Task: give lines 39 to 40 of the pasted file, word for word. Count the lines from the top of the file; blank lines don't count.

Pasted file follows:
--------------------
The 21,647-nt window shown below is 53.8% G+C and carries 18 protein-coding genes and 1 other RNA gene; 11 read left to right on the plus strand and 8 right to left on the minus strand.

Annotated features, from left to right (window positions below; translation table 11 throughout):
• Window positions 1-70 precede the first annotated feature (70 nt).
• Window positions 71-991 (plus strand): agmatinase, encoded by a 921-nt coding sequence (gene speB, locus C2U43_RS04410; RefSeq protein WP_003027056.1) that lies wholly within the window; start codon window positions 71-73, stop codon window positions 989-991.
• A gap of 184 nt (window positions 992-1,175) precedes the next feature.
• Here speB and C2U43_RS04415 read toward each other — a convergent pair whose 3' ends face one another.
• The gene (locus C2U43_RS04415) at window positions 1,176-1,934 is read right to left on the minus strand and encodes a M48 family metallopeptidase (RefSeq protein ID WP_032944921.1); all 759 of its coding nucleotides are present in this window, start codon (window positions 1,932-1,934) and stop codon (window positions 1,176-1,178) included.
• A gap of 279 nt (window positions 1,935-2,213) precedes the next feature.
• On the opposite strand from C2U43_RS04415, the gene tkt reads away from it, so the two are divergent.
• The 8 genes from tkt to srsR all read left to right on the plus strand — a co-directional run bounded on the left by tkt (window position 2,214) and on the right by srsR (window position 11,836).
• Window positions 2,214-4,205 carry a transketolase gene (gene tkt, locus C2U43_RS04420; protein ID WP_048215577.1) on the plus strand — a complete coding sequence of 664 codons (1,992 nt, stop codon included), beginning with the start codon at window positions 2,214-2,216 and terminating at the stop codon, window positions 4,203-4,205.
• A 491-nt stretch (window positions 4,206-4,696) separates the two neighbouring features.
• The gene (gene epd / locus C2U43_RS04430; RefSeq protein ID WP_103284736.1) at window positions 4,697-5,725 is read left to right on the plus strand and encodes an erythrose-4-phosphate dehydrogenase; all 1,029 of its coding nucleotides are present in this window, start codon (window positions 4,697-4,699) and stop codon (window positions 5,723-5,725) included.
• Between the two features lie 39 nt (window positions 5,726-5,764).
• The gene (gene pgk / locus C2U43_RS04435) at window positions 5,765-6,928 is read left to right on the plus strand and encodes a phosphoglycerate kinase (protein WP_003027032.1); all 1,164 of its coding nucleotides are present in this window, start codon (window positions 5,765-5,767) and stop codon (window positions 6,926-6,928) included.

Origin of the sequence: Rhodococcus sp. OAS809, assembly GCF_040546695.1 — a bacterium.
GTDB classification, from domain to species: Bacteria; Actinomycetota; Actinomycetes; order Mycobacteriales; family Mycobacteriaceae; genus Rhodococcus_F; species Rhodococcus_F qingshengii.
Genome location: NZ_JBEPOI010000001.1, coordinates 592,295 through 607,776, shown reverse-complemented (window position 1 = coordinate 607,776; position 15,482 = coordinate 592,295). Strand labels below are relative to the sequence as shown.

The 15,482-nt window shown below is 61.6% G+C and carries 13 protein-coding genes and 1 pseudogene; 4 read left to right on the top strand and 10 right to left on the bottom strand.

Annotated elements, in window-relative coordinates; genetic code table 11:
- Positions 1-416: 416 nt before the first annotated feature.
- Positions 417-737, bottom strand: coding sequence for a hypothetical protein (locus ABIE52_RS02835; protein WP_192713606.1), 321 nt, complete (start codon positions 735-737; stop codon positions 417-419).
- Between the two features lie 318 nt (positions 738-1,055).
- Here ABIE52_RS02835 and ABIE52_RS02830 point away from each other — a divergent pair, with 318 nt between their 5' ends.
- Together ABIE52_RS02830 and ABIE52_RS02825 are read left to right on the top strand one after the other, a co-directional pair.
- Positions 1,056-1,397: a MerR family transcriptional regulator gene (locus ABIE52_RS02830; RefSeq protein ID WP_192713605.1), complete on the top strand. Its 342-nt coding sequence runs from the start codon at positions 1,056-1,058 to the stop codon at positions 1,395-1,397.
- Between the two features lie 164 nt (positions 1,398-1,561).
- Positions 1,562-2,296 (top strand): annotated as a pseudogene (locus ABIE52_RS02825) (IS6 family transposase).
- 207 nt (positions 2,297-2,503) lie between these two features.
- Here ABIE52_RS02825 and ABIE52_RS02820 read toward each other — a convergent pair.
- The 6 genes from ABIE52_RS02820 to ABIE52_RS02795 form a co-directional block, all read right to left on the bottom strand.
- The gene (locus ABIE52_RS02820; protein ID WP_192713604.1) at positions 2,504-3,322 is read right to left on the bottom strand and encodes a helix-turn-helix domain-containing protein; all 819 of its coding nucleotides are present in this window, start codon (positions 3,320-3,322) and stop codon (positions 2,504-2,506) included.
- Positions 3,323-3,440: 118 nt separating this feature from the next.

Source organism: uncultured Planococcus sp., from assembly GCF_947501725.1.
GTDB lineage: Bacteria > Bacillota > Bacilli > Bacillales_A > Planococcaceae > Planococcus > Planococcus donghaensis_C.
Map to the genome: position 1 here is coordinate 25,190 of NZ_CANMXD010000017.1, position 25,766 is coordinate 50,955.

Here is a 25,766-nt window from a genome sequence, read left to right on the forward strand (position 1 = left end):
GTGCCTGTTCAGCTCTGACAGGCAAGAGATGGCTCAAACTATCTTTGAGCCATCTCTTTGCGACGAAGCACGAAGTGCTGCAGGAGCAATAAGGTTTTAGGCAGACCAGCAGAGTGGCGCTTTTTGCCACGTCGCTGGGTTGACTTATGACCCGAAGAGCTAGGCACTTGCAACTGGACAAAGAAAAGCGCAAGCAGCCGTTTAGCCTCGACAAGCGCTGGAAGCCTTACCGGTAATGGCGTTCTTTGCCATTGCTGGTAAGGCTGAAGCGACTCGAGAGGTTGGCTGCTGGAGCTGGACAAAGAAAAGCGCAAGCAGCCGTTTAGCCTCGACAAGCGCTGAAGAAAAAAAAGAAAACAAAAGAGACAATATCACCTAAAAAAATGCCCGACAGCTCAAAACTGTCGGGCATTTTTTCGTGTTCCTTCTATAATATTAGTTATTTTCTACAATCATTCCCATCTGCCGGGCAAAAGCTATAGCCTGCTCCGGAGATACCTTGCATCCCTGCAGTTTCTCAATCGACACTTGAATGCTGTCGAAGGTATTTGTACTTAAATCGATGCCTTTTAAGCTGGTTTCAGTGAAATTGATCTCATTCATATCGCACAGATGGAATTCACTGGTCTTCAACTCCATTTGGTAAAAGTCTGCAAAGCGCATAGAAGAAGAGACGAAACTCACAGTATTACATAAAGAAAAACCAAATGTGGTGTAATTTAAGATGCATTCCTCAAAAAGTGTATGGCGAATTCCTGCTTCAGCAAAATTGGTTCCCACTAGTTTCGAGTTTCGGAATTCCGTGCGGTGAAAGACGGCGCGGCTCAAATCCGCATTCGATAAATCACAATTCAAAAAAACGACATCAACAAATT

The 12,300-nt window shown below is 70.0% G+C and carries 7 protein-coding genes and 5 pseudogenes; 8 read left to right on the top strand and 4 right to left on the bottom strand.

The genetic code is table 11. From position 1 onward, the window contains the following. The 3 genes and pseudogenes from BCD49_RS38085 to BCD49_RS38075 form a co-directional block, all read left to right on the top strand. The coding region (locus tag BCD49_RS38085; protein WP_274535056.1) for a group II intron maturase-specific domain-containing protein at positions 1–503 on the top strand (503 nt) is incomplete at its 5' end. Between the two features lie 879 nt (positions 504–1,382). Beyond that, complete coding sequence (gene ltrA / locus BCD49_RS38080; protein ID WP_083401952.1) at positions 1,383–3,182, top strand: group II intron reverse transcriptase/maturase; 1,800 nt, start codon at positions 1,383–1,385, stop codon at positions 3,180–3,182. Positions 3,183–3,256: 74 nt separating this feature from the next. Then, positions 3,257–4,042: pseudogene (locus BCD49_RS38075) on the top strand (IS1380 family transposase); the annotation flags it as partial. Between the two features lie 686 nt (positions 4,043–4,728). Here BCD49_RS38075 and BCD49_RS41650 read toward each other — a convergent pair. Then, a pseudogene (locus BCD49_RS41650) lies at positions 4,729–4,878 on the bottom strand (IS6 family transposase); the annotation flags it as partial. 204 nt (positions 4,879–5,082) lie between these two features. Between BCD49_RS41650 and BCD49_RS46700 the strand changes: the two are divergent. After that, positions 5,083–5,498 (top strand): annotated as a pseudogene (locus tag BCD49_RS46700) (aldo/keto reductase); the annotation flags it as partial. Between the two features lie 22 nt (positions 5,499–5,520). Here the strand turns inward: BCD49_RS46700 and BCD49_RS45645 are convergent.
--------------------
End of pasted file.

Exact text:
The 12,300-nt window shown below is 70.0% G+C and carries 7 protein-coding genes and 5 pseudogenes; 8 read left to right on the top strand and 4 right to left on the bottom strand.

The genetic code is table 11. From position 1 onward, the window contains the following. The 3 genes and pseudogenes from BCD49_RS38085 to BCD49_RS38075 form a co-directional block, all read left to right on the top strand. The coding region (locus tag BCD49_RS38085; protein WP_274535056.1) for a group II intron maturase-specific domain-containing protein at positions 1–503 on the top strand (503 nt) is incomplete at its 5' end. Between the two features lie 879 nt (positions 504–1,382). Beyond that, complete coding sequence (gene ltrA / locus BCD49_RS38080; protein ID WP_083401952.1) at positions 1,383–3,182, top strand: group II intron reverse transcriptase/maturase; 1,800 nt, start codon at positions 1,383–1,385, stop codon at positions 3,180–3,182. Positions 3,183–3,256: 74 nt separating this feature from the next. Then, positions 3,257–4,042: pseudogene (locus BCD49_RS38075) on the top strand (IS1380 family transposase); the annotation flags it as partial. Between the two features lie 686 nt (positions 4,043–4,728). Here BCD49_RS38075 and BCD49_RS41650 read toward each other — a convergent pair. Then, a pseudogene (locus BCD49_RS41650) lies at positions 4,729–4,878 on the bottom strand (IS6 family transposase); the annotation flags it as partial. 204 nt (positions 4,879–5,082) lie between these two features. Between BCD49_RS41650 and BCD49_RS46700 the strand changes: the two are divergent. After that, positions 5,083–5,498 (top strand): annotated as a pseudogene (locus tag BCD49_RS46700) (aldo/keto reductase); the annotation flags it as partial. Between the two features lie 22 nt (positions 5,499–5,520). Here the strand turns inward: BCD49_RS46700 and BCD49_RS45645 are convergent.